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Pastoral Responses to Mental Health Issues

This unit explores the nature of mental illness, in particular, the spiritual dimension of mental illness and the nature of spiritual care. The issues raised will be critically examined in order to develop an understanding of the inherent dignity of the individual living with a mental illness and how they find meaning and purpose within this context. Through reflection, case study and group interaction the unit aims to increase participants’ working knowledge of current issues and integrate approaches to mental health and spirituality within the practice. The unit provides an alternative pastoral view to the current medical paradigm that is consistent with spiritual care and healthcare practice. The course will develop skills in assessing the spiritual needs of the person through the listening process and then enable reflection on an appropriate pastoral response. A critical familiarity with current thought and research in this field is explored throughout the unit and there will be a special focus on critical responses to the publication of DSM 5.

Lecturer: Sr Rosalind Cairns & Dr Chris Turner 
Offered: Refer to Timetable

Undergraduate: Level 3
Postgraduate: Level 9 Elective

Discipline: DP Pastoral Theology and Ministry Studies 


One foundational (level 1) unit in Pastoral Theology and Ministry Studies
One foundational (level 8) unit in Pastoral Theology and Ministry Studies

Learning Outcomes: 

Upon successful completion of this unit, students will be able to:

1. Demonstrate a holistic awareness of the relationship between spirituality and mental health and an awareness of the spiritual and religious needs of people living with mental illness; 
2. Evaluate an understanding of the impact of the illness on all aspects of the person’s life within a family and societal context, particularly the impact of stigma, guilt, shame, abuse, loss of identity, and disenfranchised grief;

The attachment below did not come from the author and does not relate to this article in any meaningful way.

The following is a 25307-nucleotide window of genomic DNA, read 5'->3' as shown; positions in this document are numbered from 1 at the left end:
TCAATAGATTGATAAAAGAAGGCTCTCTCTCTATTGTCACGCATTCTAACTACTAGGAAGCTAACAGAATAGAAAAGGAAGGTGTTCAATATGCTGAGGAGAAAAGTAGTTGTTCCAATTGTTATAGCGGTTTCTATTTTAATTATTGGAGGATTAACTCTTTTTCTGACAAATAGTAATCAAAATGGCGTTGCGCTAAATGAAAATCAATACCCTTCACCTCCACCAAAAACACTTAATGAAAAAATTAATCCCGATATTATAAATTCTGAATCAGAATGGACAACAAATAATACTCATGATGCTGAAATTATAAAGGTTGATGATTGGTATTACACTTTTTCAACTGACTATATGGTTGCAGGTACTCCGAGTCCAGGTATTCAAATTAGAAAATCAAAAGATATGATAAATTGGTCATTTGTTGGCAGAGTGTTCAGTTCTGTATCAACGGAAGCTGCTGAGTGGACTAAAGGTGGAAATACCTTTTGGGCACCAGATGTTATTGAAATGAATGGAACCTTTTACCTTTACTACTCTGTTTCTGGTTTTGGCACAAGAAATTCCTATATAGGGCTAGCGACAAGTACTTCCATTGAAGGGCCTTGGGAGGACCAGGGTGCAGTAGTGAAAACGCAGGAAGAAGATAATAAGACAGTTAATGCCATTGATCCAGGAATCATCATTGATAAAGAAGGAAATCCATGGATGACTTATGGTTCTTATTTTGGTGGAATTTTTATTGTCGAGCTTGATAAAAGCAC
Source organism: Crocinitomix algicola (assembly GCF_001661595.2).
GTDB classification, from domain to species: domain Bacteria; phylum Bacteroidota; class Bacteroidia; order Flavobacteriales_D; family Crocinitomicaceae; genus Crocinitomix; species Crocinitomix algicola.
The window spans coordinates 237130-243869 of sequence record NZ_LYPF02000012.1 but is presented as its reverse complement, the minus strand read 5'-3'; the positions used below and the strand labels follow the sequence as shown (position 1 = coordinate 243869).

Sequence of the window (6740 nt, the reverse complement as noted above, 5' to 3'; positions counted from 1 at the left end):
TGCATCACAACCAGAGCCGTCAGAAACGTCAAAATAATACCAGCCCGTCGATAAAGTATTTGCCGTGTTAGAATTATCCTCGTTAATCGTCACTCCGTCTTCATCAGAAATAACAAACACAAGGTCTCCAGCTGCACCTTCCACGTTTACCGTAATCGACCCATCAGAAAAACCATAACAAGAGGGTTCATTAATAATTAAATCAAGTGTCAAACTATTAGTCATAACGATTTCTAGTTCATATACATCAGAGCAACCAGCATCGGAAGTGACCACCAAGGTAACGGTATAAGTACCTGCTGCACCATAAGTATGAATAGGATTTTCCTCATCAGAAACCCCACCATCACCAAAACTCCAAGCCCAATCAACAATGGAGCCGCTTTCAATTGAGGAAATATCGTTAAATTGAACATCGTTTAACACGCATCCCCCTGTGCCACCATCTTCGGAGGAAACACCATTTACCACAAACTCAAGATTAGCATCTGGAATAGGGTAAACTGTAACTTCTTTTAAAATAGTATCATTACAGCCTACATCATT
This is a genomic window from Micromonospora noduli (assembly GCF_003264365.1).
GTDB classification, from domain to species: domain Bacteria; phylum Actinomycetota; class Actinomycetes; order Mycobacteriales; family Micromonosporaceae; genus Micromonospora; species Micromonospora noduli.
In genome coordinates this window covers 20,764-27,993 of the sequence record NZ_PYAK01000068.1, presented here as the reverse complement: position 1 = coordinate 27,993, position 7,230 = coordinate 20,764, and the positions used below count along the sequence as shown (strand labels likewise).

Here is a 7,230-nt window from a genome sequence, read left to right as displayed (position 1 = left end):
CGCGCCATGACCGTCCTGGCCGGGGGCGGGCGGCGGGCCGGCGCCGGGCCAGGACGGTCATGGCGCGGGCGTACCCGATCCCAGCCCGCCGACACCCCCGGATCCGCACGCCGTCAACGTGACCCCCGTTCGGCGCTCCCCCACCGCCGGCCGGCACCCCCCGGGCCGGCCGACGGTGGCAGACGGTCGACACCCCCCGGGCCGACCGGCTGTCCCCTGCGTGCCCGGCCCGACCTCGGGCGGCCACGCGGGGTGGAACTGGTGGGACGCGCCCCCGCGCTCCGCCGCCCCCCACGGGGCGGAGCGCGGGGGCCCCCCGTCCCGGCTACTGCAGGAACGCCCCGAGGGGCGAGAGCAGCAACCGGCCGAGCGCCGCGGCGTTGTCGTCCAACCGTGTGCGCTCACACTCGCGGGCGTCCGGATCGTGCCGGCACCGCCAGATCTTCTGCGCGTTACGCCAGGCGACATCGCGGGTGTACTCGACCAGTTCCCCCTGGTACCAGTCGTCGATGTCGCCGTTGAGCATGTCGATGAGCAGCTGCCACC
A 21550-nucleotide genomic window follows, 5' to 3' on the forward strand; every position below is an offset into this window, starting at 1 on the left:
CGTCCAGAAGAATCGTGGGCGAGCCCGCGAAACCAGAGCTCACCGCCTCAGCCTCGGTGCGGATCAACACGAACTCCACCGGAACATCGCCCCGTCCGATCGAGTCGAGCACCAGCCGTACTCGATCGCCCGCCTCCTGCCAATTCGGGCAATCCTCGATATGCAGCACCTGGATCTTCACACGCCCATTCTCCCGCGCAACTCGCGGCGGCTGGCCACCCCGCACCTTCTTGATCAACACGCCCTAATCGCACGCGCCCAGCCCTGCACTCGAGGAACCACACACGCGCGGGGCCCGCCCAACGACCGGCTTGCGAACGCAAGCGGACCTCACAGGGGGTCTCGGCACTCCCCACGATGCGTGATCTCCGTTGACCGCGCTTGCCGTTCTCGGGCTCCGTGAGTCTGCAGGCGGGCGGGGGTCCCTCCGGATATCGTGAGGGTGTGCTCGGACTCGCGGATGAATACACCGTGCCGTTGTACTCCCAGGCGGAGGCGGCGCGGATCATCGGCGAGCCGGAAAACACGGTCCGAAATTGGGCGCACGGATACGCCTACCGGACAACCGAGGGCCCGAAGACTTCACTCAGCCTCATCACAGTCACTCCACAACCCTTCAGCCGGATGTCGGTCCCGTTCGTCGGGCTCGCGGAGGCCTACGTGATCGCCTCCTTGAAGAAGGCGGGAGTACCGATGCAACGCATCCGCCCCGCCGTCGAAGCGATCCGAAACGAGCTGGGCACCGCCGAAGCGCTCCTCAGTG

3. Critically discuss a theological and spiritual rationale for the pastoral care of people with mental health issues;
4. Demonstrate a pastoral awareness of the ethical issues, responsibilities and boundary-setting criteria necessary for those working in the mental health field (including referral skills and multidisciplinary and interfaith sensitivity); 
5. (Postgraduate) Integrate practical theological reflection with contemporary research that engages with the practice paradigm that drives mental health policy and treatment in Australia. 


Undergraduate Level 3

Case Study (2000 words) 50%
Research Essay (2500 words) 50%

Undergraduate Level 3

Case Study (3500 words) 50%
Research Essay (3500 words) 50%

Select Bibliography:

*Recommended reading

Clarke, I. Psychosis and Spirituality: Exploring the New Frontier. London: Whurr Publishers, 2001.
Cobb, M, Puchalski, C. & Rumbold, B. (eds), Oxford Textbook of Spirituality in Healthcare, Oxford: Oxford University Press, 2012.
Gardner, F. Critical Spirituality: A Holistic Approach to Contemporary Practice. FarnhamAshgate, 2011
Gordon, T., Kelly, E., Mitchell, D. Spiritual Care for Healthcare Professionals: Reflecting on Clinical Practice. London: Radcliffe, 2011.
Kelleher, R. A Voice at the Table: An Integrated Model for Pastoral Care in Aged Mental Health. Mulgrave: John Garrett Publishing, 2011
Koenig, H. Faith and Mental Health: Religious Resources for Healing. Philadelphia,PA: Templeton, 2005
Louw, D., Ito, T. and Elsdorfer, U. Encounter in Pastoral Care and Spiritual Healing: Towards and Integrative and Intercultural Approach, Berlin: LIT Verlag, 2012
McSherry, W., & Ross, L. (eds) (2010). Spiritual assessment in healthcare practice. Keswick, M&K Publishing
Roberts, S. (ed.) Professional, Spiritual and Pastoral Care: A Practical Clergy and Chaplain’s Handbook, Woodstock, Vermont: Skylight Paths Publishing, 2012
Swinton, John. Spirituality and Mental Health Care: Rediscovering a ‘Forgotten’ Dimension. Jessica Kingsley Publishers, 2001 
Vanier, J. Seeing Beyond Depression, London: Harper Collins, 2001